Adjustment of Status – INA Section 209


Refugees

 

            An alien who has been admitted to the United States under Section 207 of the Immigration and Nationality Act, as amended, shall return or be returned to the custody of the Department of Homeland Security at the end of one year for inspection and examination for admission to the United States as an immigrant in accordance with the provisions of Sections 235, 240 and 241 of the Act if (1) the alien’s admission has not been terminated by the Secretary of Homeland Security or the Attorney General pursuant to such regulations as the Secretary of Homeland Security or the Attorney General may prescribe; (2) the alien has been physically present in the United States for at least one year; and (3) the alien has not acquired permanent resident status. INA § 209(a)(1). The denial of the alien’s adjustment of status application by the District Director will be without prejudice to his or her right to renew the application in removal proceedings under Section 240 of the Act. 8 C.F.R. § 1209.1(e). An alien who is found after a hearing before an Immigration Judge to be admissible as an immigrant, except as provided by Section 209(c) of the Act, is regarded as lawfully admitted to the United States for permanent residence as of the date of his or her arrival in the United States, notwithstanding any numerical limitation specified in the Act. INA § 209(a)(2).


Asylees


            The Court may, in its discretion, adjust the status of any alien granted asylum and in removal proceedings to the status of an alien lawfully admitted for permanent residence, if the alien (1) applies for adjustment; (2) has been physically present in the United States for at least one year after being granted asylum; (3) continues to be a refugee within the meaning of Section 101(a)(43)(A) of the Act or a spouse or child of such a refugee; (4) is not firmly resettled in any foreign country; and (5) is admissible as an immigrant under the Act, except as otherwise provided in Section 209(c), at the time of examination for the alien’s adjustment. INA § 209(b); Matter of K-A-, 23 I&N 661, 664 (BIA 2004). Upon approval of an the alien’s application for adjustment of status under Section 209(b), the Attorney General shall establish a record of the alien’s admission for lawful permanent residence as of the date one year before the date of the approval of the application. INA § 209(b).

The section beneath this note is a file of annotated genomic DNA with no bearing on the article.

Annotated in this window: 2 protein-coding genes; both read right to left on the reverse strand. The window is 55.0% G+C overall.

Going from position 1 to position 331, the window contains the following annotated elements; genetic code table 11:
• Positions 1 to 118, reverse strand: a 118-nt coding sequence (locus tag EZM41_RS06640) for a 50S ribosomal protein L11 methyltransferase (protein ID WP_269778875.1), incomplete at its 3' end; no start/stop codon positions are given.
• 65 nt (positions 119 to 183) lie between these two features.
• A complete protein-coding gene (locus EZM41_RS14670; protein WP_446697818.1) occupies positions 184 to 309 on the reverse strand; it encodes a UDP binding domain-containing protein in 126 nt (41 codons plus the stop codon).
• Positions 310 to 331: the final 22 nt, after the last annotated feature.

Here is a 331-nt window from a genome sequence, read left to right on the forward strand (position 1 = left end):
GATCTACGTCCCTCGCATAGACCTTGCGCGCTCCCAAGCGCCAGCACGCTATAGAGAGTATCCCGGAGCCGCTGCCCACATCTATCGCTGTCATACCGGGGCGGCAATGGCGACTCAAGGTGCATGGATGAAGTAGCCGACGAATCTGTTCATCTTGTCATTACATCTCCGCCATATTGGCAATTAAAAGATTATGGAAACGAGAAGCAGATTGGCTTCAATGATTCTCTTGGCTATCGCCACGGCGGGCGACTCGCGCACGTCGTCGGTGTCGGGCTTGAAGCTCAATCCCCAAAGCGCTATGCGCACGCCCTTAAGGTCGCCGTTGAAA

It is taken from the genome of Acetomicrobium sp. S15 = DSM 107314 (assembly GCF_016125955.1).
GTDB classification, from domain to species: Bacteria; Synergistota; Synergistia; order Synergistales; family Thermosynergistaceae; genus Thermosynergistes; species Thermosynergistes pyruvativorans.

Grounds of Inadmissibility and 209(c) Waiver


            The grounds of inadmissibility under Sections 212(a)(4) (likely to become a public charge), 212(a)(5) (not in possession of a labor certification), and 212(a)(7)(A) (not in possession of a valid, unexpired immigrant visa, etc.) shall not apply to an alien seeking adjustment of status under section 209 of the Act. INA § 209(c). Any other ground of inadmissibility—except for Sections 212(a)(2)(C) (reason to believe alien is an illicit trafficker in controlled substances), 212(a)(3)(A) (reason to believe alien seeks to enter the U.S. to violate any law of the U.S. relating to espionage or sabotage, etc.), 212(a)(3)(B) (engaged or is likely to engage in terrorist activity), 212(a)(3)(C) (entry or proposed activity in the U.S. would adversely affect foreign policy) or 212(a)(3)(E) (participated in persecution by the Nazi government of Germany or its allies) of the Act—may be waived in the exercise of discretion for humanitarian reasons, to assure family unity, or when it is otherwise in the public interest. INA § 209(c). These considerations must be balanced against the seriousness of the criminal offense that rendered the alien inadmissible in determining whether a discretionary waiver under section 209(c) of the Act should be granted. Matter of Jean, 23 I&N Dec. 373, 383 (A.G. 2002). Aliens who have committed violent or dangerous crimes may not be granted a discretionary waiver except in extraordinary circumstances, such as those involving national security or foreign policy considerations, or cases in which an alien clearly demonstrates that the denial of adjustment of status would result in exceptional and extremely unusual hardship. Id. Moreover, depending on the gravity of the alien’s underlying criminal offense, such a showing of exceptional and extremely unusual hardship might still be insufficient. Id.


            Requests for discretionary waivers under Section 209(c) of the Act may be adjudicated by the Court following the initial denial of the waiver by the Department of Homeland Security for refugees applying to adjust to lawful permanent resident status under Section 209(a) of the Act; or in the first instance for asylees applying to adjust to lawful permanent resident status under section 209(b) of the Act who have been placed in removal proceedings. See Matter of K-A-, 23 I&N Dec. at 664; Matter of H-N-, 22 I&N Dec. 1039, 1044 (BIA 1999), disagreement on other grounds recognized by Matter of Jean, 23 I&N Dec. at 382.


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